Mortgage Applications Costs

Joe Morford – RBC Capital Markets: Now that you’re starting to see a more sustained slowdown in mortgage applications pipeline and originations, how are you thinking about the headcount in this division and have you begun to address some of the variable costs there?

Timothy J. Sloan – SEVP and CFO: We actually added to the number of team members in the mortgage business in the fourth quarter, because we wanted to improve the customer service in the business and you saw – and we’ve seen a reduction in the time from app to close go from about 90 days to 60 days which we view as a real positive and a competitive advantage. The mortgage business is still very strong at $109 billion as we mentioned is our sixth consecutive quarter of originations above $100 billion and we started this quarter with a fairly strong pipeline at $74 billion on an absolute basis, and in relative to almost most quarters we’ve ever been in business. So the business continues to be strong and as I mentioned we also saw an increase in purchase activity in the first quarter, up 31% year-over-year. I think the other positives in the business we’ve now seen an extension of the HARP program and with rates rallying again we’ve got more customers that could take advantage of a refinance and as well as the fact that as housing values go up there would be more customers that could potentially take advantage of a refinance. So I think what we are very bullish on the business that said our expectation is that it’s probably likely that revenues and margins will come down a little bit all that said, to the extent that it comes down further than we think we’ll adjust cost as our team has done through various cycles on a number of occasions, so that may happen this quarter and may not. I kind of hope it doesn’t happen because it means revenues will continue to be growing so that would be nice…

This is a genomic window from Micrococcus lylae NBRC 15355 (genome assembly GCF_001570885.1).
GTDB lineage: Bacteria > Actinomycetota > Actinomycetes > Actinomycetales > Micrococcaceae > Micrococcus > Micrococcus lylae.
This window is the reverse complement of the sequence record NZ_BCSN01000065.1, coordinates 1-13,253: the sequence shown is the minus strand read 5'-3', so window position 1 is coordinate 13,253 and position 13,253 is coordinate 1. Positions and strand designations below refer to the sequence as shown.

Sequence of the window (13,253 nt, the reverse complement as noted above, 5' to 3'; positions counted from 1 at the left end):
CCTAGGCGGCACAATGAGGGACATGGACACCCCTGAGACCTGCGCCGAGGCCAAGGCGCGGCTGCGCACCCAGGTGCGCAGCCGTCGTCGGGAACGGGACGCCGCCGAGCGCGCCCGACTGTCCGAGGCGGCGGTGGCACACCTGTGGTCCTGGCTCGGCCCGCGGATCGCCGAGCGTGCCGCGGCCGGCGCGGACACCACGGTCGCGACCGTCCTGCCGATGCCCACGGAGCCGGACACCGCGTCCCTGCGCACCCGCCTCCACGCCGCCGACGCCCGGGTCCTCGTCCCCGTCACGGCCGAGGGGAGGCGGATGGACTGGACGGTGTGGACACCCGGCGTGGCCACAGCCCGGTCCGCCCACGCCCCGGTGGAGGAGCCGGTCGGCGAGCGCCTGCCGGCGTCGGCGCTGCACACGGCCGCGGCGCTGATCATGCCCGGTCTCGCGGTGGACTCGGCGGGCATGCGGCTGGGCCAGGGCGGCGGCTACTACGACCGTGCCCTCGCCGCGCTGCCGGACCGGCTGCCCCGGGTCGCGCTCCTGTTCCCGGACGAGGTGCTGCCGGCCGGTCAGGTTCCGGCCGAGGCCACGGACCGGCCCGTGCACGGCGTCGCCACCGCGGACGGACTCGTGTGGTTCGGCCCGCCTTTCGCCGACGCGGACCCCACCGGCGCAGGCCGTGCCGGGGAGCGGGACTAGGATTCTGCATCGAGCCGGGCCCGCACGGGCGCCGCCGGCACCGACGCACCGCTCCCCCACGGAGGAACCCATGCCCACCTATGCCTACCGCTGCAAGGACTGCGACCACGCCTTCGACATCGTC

Joe Morford – RBC Capital Markets: But I guess along those lines too I mean what about other opportunities to sustain origination volumes just given some of the capacity issues you’ve had in recent quarters. Maybe perhaps more proactively marketing to tap into some of this pent-up demand.

John G. Stumpf – Chief Executive Officer: I think that’s a really good point and the way that our team thinks about it in one of the reasons we want to make sure that were adequately staffed is that we do view the purchase market as a big opportunity. And so that as refinancing volume comes down which it’s come down over the last two quarters. We have our sales folks out there and our bankers out there being more proactive with our customers.

John G. Stumpf – Chief Executive Officer: That’s a great point, Tim. Joe, this really plays to our strength, our one Wells Fargo working as a team. We have 30,000 plus bankers in our stores, not every one of our customers who call us their bank has their mortgage with us and we’ve kept our relationships with our realtor friends and our builder friends during the big refi time, and this is really where it really pays off. In Tim’s comments he mentioned that purchase volume is up 31% year-over-year, so that’s really important for us.

A Closer Look: Wells Fargo & Co. Earnings Cheat Sheet>>